Unlike the Dutch Oven, you have a few choices here, but I'll be honest: For years I've ordered the exact same thing: house noodles, extra spicy. The plate comes brimming with vegetables, chicken, beef and shrimp. The sauce has power, but doesn't overpower the ingredients. It is one of my favorite meals in town. I've since ventured into the Thai curry, over noodles of course, which is a little sweeter and has a few more vegetables. I've been here with vegetarian friends, and know the deep-fried tofu is tasty and Chan is capable of and willing to throw together a surprising and delicious seaweed soup if you don't want chicken broth.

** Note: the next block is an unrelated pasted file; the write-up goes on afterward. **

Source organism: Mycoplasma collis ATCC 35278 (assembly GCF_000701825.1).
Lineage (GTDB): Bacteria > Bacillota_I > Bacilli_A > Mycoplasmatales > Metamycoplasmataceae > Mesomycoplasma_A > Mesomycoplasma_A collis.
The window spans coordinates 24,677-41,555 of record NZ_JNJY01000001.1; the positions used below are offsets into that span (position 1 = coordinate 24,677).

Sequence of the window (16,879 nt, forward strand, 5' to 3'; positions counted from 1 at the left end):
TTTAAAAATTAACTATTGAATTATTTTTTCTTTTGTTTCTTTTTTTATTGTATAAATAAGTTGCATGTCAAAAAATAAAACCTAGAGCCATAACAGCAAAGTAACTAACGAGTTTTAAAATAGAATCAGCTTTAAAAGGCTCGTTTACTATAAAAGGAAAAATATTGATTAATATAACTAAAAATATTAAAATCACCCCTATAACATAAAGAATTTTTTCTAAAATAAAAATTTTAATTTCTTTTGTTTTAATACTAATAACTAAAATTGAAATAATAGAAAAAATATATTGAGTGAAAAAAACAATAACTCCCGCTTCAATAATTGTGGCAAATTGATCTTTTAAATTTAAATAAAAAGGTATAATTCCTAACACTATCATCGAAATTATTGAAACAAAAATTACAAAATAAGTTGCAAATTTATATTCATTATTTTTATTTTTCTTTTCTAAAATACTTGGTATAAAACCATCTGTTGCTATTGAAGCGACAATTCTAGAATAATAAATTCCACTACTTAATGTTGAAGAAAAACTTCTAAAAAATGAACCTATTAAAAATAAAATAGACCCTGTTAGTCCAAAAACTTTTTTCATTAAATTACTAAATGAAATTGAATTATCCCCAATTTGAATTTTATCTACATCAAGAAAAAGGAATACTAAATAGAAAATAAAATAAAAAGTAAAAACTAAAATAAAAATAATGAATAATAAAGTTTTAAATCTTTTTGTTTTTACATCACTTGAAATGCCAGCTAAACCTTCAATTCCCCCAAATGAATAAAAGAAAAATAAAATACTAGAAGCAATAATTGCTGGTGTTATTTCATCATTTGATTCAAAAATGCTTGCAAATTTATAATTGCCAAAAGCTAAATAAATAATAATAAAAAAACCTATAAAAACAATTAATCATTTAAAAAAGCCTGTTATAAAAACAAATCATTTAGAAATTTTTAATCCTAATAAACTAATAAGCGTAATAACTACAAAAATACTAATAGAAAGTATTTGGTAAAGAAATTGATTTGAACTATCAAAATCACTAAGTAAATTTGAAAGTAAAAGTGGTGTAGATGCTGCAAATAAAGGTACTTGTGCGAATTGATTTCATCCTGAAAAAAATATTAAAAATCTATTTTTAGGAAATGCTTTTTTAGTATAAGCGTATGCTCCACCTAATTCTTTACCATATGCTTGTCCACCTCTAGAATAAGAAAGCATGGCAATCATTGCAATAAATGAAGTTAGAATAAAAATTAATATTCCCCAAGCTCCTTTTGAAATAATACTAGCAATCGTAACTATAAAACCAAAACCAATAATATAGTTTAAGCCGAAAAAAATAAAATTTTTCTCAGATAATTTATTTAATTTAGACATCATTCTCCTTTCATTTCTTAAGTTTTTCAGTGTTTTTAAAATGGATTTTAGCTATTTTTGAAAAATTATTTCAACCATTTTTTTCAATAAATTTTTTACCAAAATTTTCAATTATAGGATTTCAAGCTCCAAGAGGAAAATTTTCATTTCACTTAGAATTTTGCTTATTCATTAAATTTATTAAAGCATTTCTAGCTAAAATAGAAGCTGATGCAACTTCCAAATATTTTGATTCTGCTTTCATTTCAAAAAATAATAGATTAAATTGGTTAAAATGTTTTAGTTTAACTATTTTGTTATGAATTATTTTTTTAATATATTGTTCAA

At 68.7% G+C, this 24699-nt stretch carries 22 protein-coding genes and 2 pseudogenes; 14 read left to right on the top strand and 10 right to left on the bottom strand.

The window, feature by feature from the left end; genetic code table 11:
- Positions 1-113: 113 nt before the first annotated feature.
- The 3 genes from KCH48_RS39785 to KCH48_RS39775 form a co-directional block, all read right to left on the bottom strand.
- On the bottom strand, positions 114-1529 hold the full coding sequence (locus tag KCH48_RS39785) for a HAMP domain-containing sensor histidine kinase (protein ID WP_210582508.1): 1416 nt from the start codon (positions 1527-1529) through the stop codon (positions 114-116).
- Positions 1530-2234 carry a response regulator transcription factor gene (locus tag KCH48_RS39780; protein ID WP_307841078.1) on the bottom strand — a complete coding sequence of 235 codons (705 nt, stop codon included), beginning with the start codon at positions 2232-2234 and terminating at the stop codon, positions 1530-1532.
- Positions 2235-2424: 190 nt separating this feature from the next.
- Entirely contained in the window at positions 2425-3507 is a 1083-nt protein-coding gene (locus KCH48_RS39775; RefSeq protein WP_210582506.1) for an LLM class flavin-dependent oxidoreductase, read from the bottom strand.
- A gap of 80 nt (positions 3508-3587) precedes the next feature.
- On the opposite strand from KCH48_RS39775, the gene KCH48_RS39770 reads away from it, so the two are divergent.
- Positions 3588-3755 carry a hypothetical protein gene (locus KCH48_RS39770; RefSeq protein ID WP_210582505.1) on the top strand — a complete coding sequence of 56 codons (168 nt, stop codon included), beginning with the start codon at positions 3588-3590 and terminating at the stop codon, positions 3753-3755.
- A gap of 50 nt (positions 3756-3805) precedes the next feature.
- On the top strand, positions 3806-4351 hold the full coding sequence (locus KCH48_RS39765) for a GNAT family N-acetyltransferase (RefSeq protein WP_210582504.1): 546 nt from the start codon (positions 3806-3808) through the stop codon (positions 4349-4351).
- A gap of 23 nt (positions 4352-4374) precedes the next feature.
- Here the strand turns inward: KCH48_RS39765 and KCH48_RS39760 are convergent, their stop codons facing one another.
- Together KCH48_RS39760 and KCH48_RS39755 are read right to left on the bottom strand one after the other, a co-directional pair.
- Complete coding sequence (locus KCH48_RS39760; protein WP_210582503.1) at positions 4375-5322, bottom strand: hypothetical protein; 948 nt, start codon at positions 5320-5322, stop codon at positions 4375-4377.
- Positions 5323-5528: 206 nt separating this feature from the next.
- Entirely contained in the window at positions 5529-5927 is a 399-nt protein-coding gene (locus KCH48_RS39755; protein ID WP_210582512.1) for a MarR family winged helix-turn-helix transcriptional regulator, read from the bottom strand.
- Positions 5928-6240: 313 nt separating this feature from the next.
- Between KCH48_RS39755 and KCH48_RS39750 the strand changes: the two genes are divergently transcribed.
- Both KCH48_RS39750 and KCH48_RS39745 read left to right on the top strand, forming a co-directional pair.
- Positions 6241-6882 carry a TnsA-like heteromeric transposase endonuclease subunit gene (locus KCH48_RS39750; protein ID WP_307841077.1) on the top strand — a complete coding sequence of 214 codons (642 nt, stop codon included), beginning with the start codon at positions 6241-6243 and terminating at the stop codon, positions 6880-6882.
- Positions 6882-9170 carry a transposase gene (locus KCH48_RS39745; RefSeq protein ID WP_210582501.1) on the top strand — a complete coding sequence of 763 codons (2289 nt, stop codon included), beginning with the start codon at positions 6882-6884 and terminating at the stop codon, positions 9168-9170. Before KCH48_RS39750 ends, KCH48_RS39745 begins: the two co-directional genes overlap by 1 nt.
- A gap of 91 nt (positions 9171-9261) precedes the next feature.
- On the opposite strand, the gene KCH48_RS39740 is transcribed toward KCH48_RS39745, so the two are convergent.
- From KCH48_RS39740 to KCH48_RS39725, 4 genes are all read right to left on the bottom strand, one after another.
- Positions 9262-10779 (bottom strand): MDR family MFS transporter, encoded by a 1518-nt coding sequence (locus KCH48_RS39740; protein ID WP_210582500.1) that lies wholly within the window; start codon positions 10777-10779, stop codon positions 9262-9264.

This is simple and fresh fare, with crisp veggies and always tender and perfectly cooked meat. I honestly don't know how authentic it is to Szechuan cooking in China, or if it hearkens back to an Americanized version, but it is bold and pungent and as spicy as you dare him to make it.
I'll address this for folks who have been here, and treat it gently for folks who haven't - for a while, the Wok Inn had a certain, well, smell. It took two recent short-term closures and some extra work, but that is gone, and without any residual effects to the feel or flavor of the place.
The whole thing never really bothered me - the food was just too good.
But you can't have the perfect hole in the wall forever. Sometimes everybody else figures out how great you've got it, and the secret is out.
Email Gregory Hahn: email@example.com. This is Greg Hahn's final restaurant review for Scene.